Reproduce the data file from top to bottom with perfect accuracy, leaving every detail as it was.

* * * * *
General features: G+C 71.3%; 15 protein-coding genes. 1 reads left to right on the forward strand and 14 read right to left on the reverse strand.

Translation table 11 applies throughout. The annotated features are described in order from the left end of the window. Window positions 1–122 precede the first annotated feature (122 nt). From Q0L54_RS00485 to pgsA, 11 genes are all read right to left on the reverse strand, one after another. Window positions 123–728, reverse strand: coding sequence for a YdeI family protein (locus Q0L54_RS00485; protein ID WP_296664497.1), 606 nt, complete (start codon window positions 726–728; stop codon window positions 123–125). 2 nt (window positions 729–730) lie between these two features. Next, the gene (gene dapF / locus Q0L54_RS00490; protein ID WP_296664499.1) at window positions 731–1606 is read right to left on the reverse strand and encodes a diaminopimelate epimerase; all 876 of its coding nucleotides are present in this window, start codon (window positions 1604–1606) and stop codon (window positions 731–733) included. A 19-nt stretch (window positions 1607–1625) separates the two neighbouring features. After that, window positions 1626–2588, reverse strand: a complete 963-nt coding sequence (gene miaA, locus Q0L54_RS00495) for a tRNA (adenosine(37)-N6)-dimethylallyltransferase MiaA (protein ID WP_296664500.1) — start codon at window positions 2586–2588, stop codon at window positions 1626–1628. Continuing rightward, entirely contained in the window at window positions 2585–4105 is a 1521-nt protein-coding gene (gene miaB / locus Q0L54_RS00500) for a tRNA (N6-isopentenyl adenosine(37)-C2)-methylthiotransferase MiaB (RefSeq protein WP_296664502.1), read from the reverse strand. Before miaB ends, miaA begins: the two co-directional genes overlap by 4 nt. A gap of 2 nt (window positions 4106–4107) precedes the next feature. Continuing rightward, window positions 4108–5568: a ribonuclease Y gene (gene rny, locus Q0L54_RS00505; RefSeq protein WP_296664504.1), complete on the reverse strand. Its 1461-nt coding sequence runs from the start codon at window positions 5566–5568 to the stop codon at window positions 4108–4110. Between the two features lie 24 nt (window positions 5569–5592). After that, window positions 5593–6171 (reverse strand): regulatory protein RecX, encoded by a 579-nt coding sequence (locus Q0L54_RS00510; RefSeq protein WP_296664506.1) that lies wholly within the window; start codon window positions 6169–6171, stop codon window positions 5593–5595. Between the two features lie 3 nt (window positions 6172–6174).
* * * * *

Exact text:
General features: G+C 71.3%; 15 protein-coding genes. 1 reads left to right on the forward strand and 14 read right to left on the reverse strand.

Translation table 11 applies throughout. The annotated features are described in order from the left end of the window. Window positions 1–122 precede the first annotated feature (122 nt). From Q0L54_RS00485 to pgsA, 11 genes are all read right to left on the reverse strand, one after another. Window positions 123–728, reverse strand: coding sequence for a YdeI family protein (locus Q0L54_RS00485; protein ID WP_296664497.1), 606 nt, complete (start codon window positions 726–728; stop codon window positions 123–125). 2 nt (window positions 729–730) lie between these two features. Next, the gene (gene dapF / locus Q0L54_RS00490; protein ID WP_296664499.1) at window positions 731–1606 is read right to left on the reverse strand and encodes a diaminopimelate epimerase; all 876 of its coding nucleotides are present in this window, start codon (window positions 1604–1606) and stop codon (window positions 731–733) included. A 19-nt stretch (window positions 1607–1625) separates the two neighbouring features. After that, window positions 1626–2588, reverse strand: a complete 963-nt coding sequence (gene miaA, locus Q0L54_RS00495) for a tRNA (adenosine(37)-N6)-dimethylallyltransferase MiaA (protein ID WP_296664500.1) — start codon at window positions 2586–2588, stop codon at window positions 1626–1628. Continuing rightward, entirely contained in the window at window positions 2585–4105 is a 1521-nt protein-coding gene (gene miaB / locus Q0L54_RS00500) for a tRNA (N6-isopentenyl adenosine(37)-C2)-methylthiotransferase MiaB (RefSeq protein WP_296664502.1), read from the reverse strand. Before miaB ends, miaA begins: the two co-directional genes overlap by 4 nt. A gap of 2 nt (window positions 4106–4107) precedes the next feature. Continuing rightward, window positions 4108–5568: a ribonuclease Y gene (gene rny, locus Q0L54_RS00505; RefSeq protein WP_296664504.1), complete on the reverse strand. Its 1461-nt coding sequence runs from the start codon at window positions 5566–5568 to the stop codon at window positions 4108–4110. Between the two features lie 24 nt (window positions 5569–5592). After that, window positions 5593–6171 (reverse strand): regulatory protein RecX, encoded by a 579-nt coding sequence (locus Q0L54_RS00510; RefSeq protein WP_296664506.1) that lies wholly within the window; start codon window positions 6169–6171, stop codon window positions 5593–5595. Between the two features lie 3 nt (window positions 6172–6174).